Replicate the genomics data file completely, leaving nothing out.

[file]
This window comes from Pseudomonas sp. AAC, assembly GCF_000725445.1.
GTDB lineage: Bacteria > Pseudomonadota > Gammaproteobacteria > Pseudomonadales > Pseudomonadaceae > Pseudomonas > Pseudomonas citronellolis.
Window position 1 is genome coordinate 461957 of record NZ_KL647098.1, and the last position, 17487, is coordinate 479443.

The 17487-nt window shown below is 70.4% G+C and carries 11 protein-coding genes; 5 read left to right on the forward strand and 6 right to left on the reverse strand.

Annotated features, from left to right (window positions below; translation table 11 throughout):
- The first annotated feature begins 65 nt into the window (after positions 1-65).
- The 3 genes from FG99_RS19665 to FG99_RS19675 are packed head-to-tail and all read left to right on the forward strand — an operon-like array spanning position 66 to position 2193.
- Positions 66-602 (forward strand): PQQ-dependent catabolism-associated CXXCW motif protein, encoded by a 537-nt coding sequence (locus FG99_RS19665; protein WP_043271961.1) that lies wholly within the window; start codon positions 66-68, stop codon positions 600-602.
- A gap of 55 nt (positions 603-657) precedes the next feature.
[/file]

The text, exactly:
This window comes from Pseudomonas sp. AAC, assembly GCF_000725445.1.
GTDB lineage: Bacteria > Pseudomonadota > Gammaproteobacteria > Pseudomonadales > Pseudomonadaceae > Pseudomonas > Pseudomonas citronellolis.
Window position 1 is genome coordinate 461957 of record NZ_KL647098.1, and the last position, 17487, is coordinate 479443.

The 17487-nt window shown below is 70.4% G+C and carries 11 protein-coding genes; 5 read left to right on the forward strand and 6 right to left on the reverse strand.

Annotated features, from left to right (window positions below; translation table 11 throughout):
- The first annotated feature begins 65 nt into the window (after positions 1-65).
- The 3 genes from FG99_RS19665 to FG99_RS19675 are packed head-to-tail and all read left to right on the forward strand — an operon-like array spanning position 66 to position 2193.
- Positions 66-602 (forward strand): PQQ-dependent catabolism-associated CXXCW motif protein, encoded by a 537-nt coding sequence (locus FG99_RS19665; protein WP_043271961.1) that lies wholly within the window; start codon positions 66-68, stop codon positions 600-602.
- A gap of 55 nt (positions 603-657) precedes the next feature.